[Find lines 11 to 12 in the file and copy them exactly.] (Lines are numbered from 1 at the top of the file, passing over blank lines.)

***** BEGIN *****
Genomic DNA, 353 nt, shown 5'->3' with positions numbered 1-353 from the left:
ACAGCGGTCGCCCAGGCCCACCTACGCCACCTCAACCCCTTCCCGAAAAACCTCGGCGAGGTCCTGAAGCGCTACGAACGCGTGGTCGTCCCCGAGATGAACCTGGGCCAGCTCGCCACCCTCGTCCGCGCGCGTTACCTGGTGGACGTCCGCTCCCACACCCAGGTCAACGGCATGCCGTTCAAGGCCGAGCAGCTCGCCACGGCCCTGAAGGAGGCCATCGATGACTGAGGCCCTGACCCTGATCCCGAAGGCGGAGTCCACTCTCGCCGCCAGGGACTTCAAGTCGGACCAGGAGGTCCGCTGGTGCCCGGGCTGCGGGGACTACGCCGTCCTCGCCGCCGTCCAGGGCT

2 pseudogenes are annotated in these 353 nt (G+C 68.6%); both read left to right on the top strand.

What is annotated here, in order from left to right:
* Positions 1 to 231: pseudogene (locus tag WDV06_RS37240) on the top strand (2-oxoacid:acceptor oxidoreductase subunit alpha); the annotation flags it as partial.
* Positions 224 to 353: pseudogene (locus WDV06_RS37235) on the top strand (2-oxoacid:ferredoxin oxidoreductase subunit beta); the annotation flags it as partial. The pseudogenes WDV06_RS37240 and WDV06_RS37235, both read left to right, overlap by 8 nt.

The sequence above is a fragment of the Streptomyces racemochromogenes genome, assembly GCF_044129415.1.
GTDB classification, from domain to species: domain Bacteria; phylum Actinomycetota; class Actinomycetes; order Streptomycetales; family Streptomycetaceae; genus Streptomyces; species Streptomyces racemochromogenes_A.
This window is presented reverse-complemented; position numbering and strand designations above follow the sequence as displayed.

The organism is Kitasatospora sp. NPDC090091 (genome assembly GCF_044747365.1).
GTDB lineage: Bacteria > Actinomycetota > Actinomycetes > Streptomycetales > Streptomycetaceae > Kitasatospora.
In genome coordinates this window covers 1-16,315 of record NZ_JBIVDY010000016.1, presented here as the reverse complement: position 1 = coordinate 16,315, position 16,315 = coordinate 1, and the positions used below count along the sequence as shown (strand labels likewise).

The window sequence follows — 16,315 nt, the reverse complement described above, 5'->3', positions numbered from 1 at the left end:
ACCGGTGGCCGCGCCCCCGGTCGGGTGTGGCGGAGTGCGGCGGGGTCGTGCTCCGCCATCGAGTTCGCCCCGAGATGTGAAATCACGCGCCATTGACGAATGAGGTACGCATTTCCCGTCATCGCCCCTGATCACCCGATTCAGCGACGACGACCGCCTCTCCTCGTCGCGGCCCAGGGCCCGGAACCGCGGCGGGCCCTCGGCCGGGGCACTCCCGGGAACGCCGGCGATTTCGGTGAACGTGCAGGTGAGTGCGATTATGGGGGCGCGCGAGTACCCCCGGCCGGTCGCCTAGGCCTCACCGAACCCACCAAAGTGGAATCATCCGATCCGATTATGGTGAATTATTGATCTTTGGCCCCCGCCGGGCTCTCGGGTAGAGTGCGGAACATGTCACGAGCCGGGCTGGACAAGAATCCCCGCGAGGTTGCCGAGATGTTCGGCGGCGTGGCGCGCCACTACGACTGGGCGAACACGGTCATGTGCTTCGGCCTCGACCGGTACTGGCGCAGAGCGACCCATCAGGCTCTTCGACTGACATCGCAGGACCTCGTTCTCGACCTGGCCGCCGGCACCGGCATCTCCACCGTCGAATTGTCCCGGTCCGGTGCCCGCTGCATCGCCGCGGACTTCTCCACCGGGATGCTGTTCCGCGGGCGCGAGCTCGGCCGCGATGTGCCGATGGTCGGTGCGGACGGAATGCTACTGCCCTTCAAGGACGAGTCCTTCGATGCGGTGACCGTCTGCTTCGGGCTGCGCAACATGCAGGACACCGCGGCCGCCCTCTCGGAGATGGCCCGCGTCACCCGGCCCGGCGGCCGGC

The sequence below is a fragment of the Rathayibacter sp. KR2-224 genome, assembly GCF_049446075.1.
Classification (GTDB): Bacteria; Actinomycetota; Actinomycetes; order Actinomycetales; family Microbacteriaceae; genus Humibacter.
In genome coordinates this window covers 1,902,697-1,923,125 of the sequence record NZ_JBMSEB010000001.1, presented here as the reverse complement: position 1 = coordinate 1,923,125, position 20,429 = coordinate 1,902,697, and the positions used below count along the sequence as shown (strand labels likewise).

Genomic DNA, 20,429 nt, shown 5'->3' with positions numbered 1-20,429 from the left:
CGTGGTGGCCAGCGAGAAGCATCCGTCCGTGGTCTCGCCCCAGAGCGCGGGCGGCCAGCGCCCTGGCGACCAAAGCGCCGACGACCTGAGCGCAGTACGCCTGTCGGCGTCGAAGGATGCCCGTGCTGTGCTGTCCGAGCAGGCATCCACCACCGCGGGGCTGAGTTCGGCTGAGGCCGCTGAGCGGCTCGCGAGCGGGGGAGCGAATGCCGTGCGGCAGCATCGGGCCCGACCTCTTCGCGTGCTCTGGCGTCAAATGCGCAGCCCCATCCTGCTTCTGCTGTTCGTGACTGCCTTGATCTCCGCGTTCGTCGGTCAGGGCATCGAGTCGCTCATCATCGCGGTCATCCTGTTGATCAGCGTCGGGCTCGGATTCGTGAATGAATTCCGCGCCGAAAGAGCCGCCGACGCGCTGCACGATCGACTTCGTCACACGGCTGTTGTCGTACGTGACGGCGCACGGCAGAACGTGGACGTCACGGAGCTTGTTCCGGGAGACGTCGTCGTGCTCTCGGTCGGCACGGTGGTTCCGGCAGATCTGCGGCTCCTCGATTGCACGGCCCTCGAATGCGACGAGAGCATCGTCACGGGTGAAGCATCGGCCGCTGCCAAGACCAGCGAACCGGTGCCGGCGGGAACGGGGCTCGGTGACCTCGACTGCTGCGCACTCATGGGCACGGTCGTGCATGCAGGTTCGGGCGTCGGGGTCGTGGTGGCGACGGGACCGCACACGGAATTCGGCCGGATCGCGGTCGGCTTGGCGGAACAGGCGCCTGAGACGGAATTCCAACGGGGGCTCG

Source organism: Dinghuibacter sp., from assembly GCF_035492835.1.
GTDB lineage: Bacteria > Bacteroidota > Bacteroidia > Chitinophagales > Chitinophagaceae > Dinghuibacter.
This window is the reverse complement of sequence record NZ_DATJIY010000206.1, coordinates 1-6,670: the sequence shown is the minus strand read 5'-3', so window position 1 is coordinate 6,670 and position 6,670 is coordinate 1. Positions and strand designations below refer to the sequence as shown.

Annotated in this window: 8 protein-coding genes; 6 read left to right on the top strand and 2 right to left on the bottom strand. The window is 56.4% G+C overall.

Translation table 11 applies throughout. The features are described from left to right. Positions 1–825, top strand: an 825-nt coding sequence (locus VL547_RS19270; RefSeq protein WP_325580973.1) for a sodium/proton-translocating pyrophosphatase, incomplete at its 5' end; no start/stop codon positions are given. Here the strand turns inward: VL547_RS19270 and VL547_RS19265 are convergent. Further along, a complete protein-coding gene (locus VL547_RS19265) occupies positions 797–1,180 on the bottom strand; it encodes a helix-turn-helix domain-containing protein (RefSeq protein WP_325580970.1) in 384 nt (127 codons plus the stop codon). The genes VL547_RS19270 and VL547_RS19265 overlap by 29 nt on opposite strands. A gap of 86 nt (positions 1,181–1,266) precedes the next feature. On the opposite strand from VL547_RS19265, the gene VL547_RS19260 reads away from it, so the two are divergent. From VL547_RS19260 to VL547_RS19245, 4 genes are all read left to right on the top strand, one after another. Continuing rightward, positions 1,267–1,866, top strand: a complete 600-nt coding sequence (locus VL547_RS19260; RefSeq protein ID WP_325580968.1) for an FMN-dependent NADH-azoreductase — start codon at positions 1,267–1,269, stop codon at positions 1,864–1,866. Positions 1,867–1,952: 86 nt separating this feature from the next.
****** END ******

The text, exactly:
GTDB lineage: Bacteria > Actinomycetota > Actinomycetes > Streptomycetales > Streptomycetaceae > Kitasatospora.
In genome coordinates this window covers 1-16,315 of record NZ_JBIVDY010000016.1, presented here as the reverse complement: position 1 = coordinate 16,315, position 16,315 = coordinate 1, and the positions used below count along the sequence as shown (strand labels likewise).